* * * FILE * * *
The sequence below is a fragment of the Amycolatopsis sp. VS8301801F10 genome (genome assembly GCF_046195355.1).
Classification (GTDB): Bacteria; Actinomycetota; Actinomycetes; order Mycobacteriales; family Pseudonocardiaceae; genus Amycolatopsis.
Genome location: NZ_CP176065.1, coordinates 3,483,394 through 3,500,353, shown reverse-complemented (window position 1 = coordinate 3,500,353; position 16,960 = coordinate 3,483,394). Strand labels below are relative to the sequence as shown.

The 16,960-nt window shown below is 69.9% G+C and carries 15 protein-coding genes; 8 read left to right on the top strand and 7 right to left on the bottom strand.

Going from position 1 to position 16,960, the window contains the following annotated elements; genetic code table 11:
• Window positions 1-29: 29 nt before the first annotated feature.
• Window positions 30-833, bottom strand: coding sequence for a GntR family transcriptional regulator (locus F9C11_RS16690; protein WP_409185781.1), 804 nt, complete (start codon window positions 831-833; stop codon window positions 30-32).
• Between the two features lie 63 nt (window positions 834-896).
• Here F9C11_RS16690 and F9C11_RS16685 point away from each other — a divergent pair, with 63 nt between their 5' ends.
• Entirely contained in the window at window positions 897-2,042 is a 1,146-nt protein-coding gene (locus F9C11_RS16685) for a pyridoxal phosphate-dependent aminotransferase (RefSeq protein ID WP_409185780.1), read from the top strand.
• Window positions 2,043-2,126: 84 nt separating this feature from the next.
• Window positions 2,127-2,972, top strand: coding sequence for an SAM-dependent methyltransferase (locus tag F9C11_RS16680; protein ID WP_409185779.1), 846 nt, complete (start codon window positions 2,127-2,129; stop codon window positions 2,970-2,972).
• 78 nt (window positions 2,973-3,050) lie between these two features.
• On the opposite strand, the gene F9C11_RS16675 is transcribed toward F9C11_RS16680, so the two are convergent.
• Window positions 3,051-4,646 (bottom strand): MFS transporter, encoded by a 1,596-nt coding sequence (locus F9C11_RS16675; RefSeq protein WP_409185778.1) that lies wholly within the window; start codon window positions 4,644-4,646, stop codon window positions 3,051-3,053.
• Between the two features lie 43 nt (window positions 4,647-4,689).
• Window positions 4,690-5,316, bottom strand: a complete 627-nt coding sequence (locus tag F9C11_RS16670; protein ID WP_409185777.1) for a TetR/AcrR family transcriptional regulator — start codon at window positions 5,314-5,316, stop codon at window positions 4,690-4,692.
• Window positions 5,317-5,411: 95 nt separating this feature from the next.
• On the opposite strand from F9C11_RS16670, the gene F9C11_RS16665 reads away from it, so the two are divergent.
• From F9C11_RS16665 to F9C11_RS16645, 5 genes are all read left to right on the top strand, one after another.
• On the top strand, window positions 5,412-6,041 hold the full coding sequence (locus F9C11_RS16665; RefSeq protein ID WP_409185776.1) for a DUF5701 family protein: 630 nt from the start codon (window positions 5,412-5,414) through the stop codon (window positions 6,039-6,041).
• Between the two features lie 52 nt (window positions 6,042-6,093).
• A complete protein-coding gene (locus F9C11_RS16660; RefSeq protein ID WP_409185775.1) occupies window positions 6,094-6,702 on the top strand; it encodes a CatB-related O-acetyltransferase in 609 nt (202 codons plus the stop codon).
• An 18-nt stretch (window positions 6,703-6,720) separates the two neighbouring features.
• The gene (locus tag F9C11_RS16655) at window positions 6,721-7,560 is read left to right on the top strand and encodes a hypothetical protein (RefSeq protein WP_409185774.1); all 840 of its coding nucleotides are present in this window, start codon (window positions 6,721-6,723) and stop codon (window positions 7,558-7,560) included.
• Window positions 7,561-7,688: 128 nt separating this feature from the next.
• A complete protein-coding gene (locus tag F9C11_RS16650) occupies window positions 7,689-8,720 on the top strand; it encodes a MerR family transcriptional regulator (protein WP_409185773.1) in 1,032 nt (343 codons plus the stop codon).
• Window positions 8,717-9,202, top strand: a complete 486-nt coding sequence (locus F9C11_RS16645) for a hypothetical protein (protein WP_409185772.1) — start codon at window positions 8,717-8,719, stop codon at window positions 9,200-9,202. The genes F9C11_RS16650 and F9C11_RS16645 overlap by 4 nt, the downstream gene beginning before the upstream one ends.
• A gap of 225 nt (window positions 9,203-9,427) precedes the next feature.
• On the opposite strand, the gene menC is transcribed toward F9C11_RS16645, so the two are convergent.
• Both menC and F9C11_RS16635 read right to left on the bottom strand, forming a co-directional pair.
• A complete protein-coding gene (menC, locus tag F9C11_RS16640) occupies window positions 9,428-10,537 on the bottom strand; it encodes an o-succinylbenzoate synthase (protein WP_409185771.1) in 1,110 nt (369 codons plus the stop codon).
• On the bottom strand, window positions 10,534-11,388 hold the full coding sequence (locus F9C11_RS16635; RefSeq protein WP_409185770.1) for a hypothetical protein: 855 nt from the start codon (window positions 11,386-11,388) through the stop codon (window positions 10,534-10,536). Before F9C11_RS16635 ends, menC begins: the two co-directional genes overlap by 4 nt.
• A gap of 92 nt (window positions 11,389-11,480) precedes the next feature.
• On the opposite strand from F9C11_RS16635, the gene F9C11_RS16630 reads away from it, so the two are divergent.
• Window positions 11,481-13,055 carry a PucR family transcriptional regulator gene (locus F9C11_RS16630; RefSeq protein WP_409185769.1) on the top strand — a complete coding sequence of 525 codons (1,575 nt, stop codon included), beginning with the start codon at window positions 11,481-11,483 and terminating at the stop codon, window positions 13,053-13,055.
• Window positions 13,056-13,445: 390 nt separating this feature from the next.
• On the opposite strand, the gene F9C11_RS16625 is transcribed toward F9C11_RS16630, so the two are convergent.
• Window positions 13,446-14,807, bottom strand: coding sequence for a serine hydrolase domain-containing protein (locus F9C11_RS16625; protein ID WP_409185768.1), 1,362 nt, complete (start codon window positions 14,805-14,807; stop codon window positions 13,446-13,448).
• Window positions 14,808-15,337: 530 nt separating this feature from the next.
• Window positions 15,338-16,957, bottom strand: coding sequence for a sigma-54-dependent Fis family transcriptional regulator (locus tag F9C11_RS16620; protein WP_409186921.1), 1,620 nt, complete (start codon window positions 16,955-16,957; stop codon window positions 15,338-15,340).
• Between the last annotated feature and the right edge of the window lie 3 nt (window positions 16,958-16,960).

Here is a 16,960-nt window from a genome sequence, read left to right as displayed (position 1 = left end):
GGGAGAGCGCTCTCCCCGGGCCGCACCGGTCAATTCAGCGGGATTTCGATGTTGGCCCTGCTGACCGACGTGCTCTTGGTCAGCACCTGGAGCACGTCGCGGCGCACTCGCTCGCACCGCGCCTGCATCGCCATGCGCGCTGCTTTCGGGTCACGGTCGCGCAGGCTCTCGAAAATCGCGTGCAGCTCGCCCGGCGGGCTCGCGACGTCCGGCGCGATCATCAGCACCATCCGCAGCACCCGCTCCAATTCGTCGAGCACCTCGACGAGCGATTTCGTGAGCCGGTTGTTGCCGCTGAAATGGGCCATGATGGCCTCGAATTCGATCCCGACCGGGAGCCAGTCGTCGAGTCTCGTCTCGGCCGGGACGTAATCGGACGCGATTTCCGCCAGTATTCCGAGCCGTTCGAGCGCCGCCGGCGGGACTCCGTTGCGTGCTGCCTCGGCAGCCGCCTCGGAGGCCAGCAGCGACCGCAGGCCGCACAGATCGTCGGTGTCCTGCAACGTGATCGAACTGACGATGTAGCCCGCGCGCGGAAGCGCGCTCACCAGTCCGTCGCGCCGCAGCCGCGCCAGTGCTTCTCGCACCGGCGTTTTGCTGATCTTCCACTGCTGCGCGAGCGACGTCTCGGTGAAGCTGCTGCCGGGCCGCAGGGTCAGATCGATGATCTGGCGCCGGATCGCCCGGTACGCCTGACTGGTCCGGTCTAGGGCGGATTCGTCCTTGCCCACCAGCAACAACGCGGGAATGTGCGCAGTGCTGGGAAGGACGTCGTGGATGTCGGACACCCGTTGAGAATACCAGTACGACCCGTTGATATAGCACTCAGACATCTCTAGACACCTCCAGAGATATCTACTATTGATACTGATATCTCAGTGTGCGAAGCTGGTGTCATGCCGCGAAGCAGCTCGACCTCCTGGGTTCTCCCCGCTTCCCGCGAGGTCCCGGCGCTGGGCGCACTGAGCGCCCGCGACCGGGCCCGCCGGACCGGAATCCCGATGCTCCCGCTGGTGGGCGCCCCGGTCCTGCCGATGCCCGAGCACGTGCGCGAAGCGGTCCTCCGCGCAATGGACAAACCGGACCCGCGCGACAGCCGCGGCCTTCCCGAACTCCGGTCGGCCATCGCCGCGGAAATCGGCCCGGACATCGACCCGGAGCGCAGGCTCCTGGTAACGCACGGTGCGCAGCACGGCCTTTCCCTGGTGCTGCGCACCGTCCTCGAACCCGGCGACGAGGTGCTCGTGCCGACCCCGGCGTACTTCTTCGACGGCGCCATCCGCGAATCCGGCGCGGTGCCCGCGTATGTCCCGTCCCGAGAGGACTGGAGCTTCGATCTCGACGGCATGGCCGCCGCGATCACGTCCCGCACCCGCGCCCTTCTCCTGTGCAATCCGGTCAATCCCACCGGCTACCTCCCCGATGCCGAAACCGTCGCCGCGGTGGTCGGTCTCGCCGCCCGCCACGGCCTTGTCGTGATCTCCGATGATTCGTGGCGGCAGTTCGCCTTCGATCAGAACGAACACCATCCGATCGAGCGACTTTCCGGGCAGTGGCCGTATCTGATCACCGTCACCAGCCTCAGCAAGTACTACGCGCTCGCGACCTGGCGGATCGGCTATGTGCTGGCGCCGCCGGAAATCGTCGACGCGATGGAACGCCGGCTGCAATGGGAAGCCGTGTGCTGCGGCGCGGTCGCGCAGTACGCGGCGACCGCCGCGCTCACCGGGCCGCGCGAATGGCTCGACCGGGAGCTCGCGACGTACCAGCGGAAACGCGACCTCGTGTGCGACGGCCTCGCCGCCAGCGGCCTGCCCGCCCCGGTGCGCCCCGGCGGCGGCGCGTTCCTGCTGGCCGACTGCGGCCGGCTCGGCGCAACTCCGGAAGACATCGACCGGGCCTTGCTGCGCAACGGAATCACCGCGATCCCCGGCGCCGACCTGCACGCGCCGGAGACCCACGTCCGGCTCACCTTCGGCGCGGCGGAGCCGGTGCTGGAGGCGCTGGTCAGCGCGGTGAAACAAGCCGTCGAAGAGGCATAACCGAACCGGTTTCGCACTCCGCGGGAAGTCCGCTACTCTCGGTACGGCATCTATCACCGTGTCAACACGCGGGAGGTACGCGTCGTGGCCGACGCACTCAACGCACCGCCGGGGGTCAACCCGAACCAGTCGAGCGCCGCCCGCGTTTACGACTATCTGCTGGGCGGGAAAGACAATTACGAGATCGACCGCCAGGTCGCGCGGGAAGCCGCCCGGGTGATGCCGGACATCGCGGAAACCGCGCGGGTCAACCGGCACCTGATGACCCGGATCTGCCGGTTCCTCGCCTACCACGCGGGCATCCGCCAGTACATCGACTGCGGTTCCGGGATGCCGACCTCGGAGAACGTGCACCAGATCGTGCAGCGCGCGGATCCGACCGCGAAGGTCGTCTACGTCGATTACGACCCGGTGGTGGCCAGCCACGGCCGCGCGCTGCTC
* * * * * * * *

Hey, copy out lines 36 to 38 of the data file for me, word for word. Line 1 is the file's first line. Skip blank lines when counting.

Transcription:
• Window positions 11,481-13,055 carry a PucR family transcriptional regulator gene (locus F9C11_RS16630; RefSeq protein WP_409185769.1) on the top strand — a complete coding sequence of 525 codons (1,575 nt, stop codon included), beginning with the start codon at window positions 11,481-11,483 and terminating at the stop codon, window positions 13,053-13,055.
• Window positions 13,056-13,445: 390 nt separating this feature from the next.
• On the opposite strand, the gene F9C11_RS16625 is transcribed toward F9C11_RS16630, so the two are convergent.